Congress Sends Aviation Security Bill to President
The bill puts some 28,000 airport baggage screeners on the federal payroll for at least the next three years. After that time, airports can opt for a return to private screeners. The bill also aims for 100 percent bag inspection and widespread explosive detection systems.
The proposal includes a $2.50 charge per ticket to pay for the increased security. It also establishes a new administration within the Department of Transportation to head up
transportation security efforts.
“We are pleased that this legislation… [places] primary responsibility for aviation security with the Department of Transportation,” Carol Hallett, president of the Air Transport Association, said.
“This is the most important aviation security bill in 30 years,” Rep. James Oberstar (D-Minn.), the top Democrat on the House Transportation Committee, said. “We are here today to raise the bar of security higher than ever before.”
Following the Senate’s unanimous approval of the compromise bill, the House voted 410 – 9 to send the final version to the president. Sources say the president will sign the bill as early as Monday.
Congress’ final approval comes more than a month after the Senate unanimously passed an earlier version of the bill. The House passed a separate bill that established government controls over security, but did not federalize screeners. It took an additional two weeks for negotiators to draft a compromise.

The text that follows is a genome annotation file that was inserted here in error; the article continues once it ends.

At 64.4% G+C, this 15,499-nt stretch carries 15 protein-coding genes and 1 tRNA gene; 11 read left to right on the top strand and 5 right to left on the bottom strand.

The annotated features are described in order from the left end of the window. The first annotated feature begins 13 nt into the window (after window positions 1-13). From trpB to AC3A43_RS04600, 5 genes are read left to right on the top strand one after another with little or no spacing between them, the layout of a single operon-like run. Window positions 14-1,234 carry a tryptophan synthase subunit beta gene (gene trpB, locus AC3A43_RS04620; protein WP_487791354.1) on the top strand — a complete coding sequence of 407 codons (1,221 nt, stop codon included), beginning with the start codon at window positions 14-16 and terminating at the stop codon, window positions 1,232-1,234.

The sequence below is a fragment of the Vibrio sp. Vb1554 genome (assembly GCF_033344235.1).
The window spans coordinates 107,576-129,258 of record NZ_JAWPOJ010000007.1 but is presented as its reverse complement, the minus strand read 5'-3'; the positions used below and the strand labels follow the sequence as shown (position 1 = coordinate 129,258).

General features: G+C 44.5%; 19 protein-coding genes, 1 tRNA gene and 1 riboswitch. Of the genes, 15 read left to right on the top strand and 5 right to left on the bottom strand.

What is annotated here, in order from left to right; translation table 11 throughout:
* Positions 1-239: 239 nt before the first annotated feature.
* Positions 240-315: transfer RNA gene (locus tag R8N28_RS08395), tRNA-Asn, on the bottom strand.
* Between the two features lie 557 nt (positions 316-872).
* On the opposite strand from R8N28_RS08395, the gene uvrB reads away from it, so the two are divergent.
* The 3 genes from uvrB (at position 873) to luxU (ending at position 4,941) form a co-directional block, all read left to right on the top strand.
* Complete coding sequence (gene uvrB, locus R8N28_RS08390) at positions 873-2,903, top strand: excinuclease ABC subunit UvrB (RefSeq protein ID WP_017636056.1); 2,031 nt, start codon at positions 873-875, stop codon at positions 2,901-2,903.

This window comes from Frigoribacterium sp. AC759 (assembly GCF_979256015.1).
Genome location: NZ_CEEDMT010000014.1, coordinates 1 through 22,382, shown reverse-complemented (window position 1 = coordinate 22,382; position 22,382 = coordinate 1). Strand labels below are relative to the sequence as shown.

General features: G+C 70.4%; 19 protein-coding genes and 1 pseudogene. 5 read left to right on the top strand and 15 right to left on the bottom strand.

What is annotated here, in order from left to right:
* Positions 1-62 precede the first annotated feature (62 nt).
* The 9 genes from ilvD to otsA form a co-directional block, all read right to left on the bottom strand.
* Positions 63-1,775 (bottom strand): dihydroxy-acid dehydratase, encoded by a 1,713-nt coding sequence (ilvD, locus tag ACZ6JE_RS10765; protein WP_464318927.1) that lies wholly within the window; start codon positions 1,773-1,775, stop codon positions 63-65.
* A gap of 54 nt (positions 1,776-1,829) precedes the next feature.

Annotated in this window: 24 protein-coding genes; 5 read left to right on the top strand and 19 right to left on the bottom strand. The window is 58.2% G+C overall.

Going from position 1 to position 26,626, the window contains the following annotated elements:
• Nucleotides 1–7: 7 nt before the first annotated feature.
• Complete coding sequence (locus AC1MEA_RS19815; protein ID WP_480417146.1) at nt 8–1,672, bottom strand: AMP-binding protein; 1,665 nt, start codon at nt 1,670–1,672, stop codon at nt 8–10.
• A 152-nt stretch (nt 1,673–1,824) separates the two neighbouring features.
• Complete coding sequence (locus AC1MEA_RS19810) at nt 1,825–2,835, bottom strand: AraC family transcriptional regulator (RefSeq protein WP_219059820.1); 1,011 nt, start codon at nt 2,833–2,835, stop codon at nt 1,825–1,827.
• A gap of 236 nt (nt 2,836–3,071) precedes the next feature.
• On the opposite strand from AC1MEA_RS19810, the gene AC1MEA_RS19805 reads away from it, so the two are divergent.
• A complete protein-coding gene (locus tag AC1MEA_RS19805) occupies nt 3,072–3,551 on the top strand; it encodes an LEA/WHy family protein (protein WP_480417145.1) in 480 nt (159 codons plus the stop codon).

Some lawmakers complained Congress was slow to react to the nation’s aviation security needs following the Sept. 11 attacks.
“We have now done something which unfortunately took too long, but is certainly now going to be signed into law,” Arizona Republican Sen. John McCain said. “It will be a very, very major step forward in providing security and safety to Americans, hundreds of millions of whom use the airways every year.”
The bill also helps pay for the strengthening of cockpit doors on commercial aircraft and boosts other security measures ahead of the Thanksgiving holiday.
“Going into the holidays, the American people can have full confidence that all of these cockpit door modifications are extremely effective in keeping the cockpit secure from intrusion,” Hallett said.